As a day surgery unit clerk at the Grey Nuns Community Hospital, Kaitlyn Mullins sees patients from all walks of life come through her doors, including those who may not identify with their gender or given name. After a day of seeing an unusually high number of patients who couldn’t list their preferred name or personal pronouns, she realized the clinic’s forms needed to be changed to make the admission process more inclusive.
“I saw firsthand the range in inclusive care our patients received (or didn’t receive) that day, and it made me realize there was a need for more education in that area,” says Kaitlyn.
During their next staff meeting, Kaitlyn took the initiative to start educating their co-workers about the importance of using a patient’s proper pronouns and name and how to add it on their chart.
“We always strive to provide the best care that we can, and a lot of times the patients are already nervous. Making sure we are inclusive helps not add any more stress to their day,” says Kaitlyn.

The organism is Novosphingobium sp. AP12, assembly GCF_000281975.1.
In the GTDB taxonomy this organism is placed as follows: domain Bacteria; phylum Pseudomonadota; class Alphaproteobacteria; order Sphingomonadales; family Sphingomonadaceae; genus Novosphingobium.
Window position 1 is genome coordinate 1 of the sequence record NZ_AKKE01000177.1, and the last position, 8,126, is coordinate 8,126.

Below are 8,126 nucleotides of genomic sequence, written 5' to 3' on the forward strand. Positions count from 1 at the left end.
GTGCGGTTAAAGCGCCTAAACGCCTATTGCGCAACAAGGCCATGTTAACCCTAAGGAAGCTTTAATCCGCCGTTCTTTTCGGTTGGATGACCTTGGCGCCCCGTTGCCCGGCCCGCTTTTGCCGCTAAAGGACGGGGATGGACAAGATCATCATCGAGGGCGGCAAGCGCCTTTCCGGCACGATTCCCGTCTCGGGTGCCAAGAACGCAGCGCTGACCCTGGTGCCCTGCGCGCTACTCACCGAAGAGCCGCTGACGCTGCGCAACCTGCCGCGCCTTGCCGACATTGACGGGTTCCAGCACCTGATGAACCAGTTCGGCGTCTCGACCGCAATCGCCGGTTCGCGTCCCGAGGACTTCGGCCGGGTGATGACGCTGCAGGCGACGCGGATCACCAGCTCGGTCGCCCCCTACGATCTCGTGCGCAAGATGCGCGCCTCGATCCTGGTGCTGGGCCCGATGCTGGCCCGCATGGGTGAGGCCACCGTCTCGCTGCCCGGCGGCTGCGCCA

“There are a lot of patients who might not notice, but for the ones who do, it can make a world of difference. Providing affirming care can make a huge difference in their experience and outcomes.”
Kaitlyn recognizes that there will always be mixed reactions among staff, from excitement to learn to hesitation to change, but as she provided more resources, it became a regular discussion during staff meetings.
“I am so proud when I see my colleagues making the effort to be more inclusive with their language, for example, when someone says we test ‘people with uteruses’ rather than ‘women.’
“Everybody makes mistakes. If you accidentally use the wrong name or pronouns, quietly correct yourself and move on. If you aren’t sure, it’s totally fine to ask. Even small changes in the language you use can really make someone’s day.”